32. Causing extreme distress; also, very great; extreme. The Concise Standard Dictionary of the English Language. By James Champlin Fernald. Published 1919.
  33. A bruised or inflamed spot; boil; ulcer. The Concise Standard Dictionary of the English Language. By James Champlin Fernald. Published 1919.
  34. Painful in body or mind; violent with pain; severe; distressing; tender and susceptible of pain from pressure; easily pained, grieved or vexed; affected with inflammation. Nuttall's Standard dictionary of the English language. By Nuttall, P.Austin. Published 1914.
  35. Intensely; greatly. Nuttall's Standard dictionary of the English language. By Nuttall, P.Austin. Published 1914.
  36. A sore and tender place in the animal body; an ulcer; a boil; grief; affliction. Nuttall's Standard dictionary of the English language. By Nuttall, P.Austin. Published 1914.
  37. A hawk of the first year; also a buck of the fourth year. Nuttall's Standard dictionary of the English language. By Nuttall, P.Austin. Published 1914.
  38. Tender to the touch; affected with pain; painful; distressing; tender, as the mind. Etymological and pronouncing dictionary of the English language. By Stormonth, James, Phelp, P. H. Published 1874.
  39. A part in an animal body where the skin is ruptured or bruised; an ulcer; a wound; grief; affliction. Etymological and pronouncing dictionary of the English language. By Stormonth, James, Phelp, P. H. Published 1874.
  40. Intensely; severely. Etymological and pronouncing dictionary of the English language. By Stormonth, James, Phelp, P. H. Published 1874.
  41. Tender to the touch; susceptible of pain from pressure; inflamed; painful; said of the body or its parts; as, a sore hand. dictgcide_fs
  42. s[=o]r, n. a wounded or diseased spot on an animal body: an ulcer or boil: (B.) grief, affliction.--adj. wounded: tender: susceptible of pain: easily pained or grieved: bringing sorrow or regret: severe, violent, intense: wretched.--adv. painfully: grievously: severely, thoroughly.--n. SORE'HEAD (U.S.), a person discontented with the reward for his political services.--adj. SORE'HEADED.--adv. SORE'LY, in a sore manner: grievously.--n. SORE'NESS. [A.S. sár; Ger. sehr, very, Ice. sárr, sore.] gutenberg.org/ebooks/37683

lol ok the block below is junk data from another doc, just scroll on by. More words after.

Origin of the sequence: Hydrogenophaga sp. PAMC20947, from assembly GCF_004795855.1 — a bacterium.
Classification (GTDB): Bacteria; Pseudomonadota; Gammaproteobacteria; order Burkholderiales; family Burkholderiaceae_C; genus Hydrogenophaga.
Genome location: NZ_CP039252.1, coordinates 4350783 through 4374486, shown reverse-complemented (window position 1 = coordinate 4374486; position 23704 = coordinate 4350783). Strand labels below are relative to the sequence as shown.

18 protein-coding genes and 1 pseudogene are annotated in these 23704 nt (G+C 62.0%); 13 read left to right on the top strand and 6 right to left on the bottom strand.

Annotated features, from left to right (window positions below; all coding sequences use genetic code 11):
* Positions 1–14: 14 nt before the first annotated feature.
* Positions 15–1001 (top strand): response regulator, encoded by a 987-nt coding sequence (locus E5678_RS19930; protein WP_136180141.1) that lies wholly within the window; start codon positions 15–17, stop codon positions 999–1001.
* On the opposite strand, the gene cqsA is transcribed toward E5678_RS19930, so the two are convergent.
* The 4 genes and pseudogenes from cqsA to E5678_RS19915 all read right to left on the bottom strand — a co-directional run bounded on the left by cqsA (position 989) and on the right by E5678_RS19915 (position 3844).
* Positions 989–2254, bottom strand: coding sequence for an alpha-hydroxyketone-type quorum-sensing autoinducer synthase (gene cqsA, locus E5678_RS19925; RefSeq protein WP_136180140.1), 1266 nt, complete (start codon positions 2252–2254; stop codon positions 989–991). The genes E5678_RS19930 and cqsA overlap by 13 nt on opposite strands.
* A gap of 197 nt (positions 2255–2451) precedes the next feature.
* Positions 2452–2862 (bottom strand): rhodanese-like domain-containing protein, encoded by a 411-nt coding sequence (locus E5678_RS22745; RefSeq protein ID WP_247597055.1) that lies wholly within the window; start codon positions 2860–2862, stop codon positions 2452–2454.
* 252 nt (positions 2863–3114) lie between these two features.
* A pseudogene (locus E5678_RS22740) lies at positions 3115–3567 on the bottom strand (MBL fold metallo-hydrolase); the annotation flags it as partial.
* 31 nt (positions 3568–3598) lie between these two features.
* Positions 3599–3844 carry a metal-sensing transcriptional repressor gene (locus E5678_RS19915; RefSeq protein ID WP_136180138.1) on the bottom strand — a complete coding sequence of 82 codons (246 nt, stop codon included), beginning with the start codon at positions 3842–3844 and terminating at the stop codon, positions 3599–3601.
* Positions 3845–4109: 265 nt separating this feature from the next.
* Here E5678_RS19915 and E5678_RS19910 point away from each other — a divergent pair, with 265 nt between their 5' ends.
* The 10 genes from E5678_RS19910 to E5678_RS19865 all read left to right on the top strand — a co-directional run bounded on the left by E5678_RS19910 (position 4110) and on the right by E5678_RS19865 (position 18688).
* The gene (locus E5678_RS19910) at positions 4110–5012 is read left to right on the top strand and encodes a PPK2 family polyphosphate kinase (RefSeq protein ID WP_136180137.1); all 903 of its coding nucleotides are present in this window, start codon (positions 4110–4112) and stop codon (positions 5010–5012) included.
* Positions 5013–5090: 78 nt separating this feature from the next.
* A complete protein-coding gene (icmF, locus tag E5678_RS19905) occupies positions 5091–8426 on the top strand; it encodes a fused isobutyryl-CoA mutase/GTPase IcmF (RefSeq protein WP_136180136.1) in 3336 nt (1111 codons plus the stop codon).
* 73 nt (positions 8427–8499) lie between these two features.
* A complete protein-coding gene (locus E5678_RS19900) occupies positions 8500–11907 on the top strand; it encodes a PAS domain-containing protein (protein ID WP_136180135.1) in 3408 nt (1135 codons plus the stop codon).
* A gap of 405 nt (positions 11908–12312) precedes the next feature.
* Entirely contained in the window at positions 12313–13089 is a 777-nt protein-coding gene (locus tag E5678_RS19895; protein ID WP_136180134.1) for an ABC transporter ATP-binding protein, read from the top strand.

43. s[=o]r, n. (Spens.) a hawk of the first year: (Shak.) a buck of the fourth year. [O. Fr. saur, sor, sorrel, reddish.] gutenberg.org/ebooks/37683
  44. Tender to the touch. na
  45. An ulcer or raw surface. na
  46. (Of parts of body, person) morbidly tender, as has a s. arm, is FOOT sore, (clergyman\'s) s. THROAT, touched him on a s. place (often fig.), a sight for s. eyes (welcome, pleasant); irritated, aggrieved, touchy, as is very s. about his defeat; arousing painful feelings, irritating, esp. a s. subject; (archaic, poet.) distressing, grievous, severe, as in s. distress, a s. struggle, affliction s. long time he bore, whence sorely adv. (N.) s. place on body e. g. where skin or flesh is bruised or inflamed; (fig.) s. subject, painful memory, esp. re-open old ss.; BED sore; EYE sore. (Adv.) grievously, severely, as s. oppressed, bested, afflicted. Hence soreness n. [old English] Concise Oxford Dictionary
  47. An ulcer or any painful or tender lesion on the surface of the body. Appleton's medical dictionary.
  48. n. [Anglo-Saxon, Icelandic, Gothic] A place where the skin and flesh are ruptured or bruised, so as to be tender or painful ;-an ulcer ; a boil ;-grief ; affliction ; trouble ; difficulty. Cabinet Dictionary
  49. adv. In a sore manner ; with pain ; intensely;-greatly ; violently ; deeply. Cabinet Dictionary